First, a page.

Old stone walls as an ecological habitat for urban trees in Hong Kong

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Urban growth in Hong Kong is constrained by ragged topography resulting in grave shortage of developable land. Besides forming new land by reclamation from the sea, hillsides have been extensively cut into terraces to accommodate densely-packed roads and buildings. To maximize useable area and to provide geotechnical stability, stone retaining walls were widely built between platforms. Such vertical habitats constitute a unique opportunity for spontaneous colonization by a diversified humid-tropical flora, including large trees up to 20 m tall. The walls-cum-vegetation, many exceeding 100 years old, furnish a precious natural-cum-cultural heritage and decorate some otherwise drab neighborhoods. Recent city redevelopment unfortunately has damaged beautiful walls and their living companions. A city-wide survey was conducted to establish a microcomputer database to assess wall and tree characteristics and to identify candidates for conservation. Some 505 walls with 1275 trees (>1 m tall) were found mainly in residential areas. A broad range of stone types, wall dimensions, construction methods and wall age were recorded. The 30 tree species, largely native, are dominated by Moraceae (Mulberry family), eight of which contribute 88% of the population. About 10% of the trees are >9 m tall, providing conspicuous and pleasant landscape elements. Some tree attributes are associated with wall characteristics. Many trees had been heavily pruned to meet vehicular clearance needs and perceived safety concerns. The absence of an official policy to preserve champion-caliber trees and walls need to be urgently rectified to prevent further loss of an irreplaceable community asset. Copyright © 1998 Elsevier Science B.V. All rights reserved.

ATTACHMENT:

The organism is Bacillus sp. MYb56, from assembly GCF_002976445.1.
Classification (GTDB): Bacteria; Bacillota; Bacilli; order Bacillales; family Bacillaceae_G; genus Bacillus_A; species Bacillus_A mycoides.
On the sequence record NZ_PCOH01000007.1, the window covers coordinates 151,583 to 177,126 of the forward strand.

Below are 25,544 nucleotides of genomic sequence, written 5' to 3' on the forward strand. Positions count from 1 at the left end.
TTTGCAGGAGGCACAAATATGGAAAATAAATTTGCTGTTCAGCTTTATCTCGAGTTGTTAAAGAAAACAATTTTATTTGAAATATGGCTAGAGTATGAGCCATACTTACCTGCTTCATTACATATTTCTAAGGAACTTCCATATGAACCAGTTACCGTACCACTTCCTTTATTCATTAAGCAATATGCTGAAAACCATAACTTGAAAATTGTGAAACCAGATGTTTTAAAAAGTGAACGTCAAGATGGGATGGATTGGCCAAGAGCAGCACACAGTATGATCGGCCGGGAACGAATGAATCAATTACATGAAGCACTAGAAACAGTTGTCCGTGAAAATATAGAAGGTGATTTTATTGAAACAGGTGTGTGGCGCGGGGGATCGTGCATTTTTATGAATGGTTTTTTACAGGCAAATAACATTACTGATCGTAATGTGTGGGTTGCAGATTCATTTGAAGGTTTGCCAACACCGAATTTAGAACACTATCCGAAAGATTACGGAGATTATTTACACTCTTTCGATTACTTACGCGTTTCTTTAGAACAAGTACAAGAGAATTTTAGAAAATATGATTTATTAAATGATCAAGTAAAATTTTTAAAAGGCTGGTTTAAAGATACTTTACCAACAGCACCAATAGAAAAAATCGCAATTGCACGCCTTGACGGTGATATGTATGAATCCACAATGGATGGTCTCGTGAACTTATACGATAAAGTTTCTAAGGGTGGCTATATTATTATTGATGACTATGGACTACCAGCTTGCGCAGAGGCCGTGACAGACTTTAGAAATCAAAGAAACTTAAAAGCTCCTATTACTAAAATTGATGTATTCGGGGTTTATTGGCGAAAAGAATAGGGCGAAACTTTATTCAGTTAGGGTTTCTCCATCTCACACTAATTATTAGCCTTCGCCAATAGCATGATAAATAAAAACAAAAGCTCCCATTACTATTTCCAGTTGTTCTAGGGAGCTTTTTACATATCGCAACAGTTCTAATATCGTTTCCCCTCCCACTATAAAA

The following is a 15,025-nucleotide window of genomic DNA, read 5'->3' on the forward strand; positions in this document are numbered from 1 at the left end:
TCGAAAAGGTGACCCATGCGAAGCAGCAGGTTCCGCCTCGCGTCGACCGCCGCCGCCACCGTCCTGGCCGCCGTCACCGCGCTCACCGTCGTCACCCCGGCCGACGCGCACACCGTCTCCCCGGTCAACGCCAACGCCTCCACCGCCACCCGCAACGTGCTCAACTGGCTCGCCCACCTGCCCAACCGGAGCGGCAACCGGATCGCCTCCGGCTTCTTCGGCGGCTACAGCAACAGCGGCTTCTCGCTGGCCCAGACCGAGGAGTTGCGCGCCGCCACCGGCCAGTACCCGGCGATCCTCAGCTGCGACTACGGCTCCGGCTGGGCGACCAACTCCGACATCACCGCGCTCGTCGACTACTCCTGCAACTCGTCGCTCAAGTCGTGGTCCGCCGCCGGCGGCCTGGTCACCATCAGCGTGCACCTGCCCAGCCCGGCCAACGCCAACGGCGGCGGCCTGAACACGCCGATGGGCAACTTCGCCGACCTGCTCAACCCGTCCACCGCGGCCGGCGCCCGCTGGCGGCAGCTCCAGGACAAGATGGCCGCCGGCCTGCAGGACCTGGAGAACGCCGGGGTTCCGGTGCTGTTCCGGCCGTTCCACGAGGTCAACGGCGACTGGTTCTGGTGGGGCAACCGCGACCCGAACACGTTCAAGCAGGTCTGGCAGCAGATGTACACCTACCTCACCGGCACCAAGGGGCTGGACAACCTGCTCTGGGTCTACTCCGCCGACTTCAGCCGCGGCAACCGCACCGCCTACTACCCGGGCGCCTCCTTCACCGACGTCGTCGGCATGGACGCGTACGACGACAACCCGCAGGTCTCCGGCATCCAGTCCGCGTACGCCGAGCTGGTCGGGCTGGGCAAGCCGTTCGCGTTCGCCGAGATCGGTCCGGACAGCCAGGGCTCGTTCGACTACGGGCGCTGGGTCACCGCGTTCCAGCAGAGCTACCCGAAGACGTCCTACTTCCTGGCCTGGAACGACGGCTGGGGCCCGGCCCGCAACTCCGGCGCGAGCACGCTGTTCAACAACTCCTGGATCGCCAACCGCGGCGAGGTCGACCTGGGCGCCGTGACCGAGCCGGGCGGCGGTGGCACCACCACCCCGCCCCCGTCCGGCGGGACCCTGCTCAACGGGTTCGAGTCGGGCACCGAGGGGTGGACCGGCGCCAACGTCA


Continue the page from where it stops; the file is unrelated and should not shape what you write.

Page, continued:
Original languageEnglish
Pages (from-to)29-43
JournalLandscape and Urban Planning
Issue number1
Publication statusPublished - 24 Jul 1998


Jim, C. Y. (1998). Old stone walls as an ecological habitat for urban trees in Hong Kong. Landscape and Urban Planning, 42(1), 29-43. doi: 10.1016/S0169-2046(98)00072-3


  • Stone wall
  • Wall tree
  • Urban tree
  • Urban ecology
  • Wall preservation
  • Hong Kong


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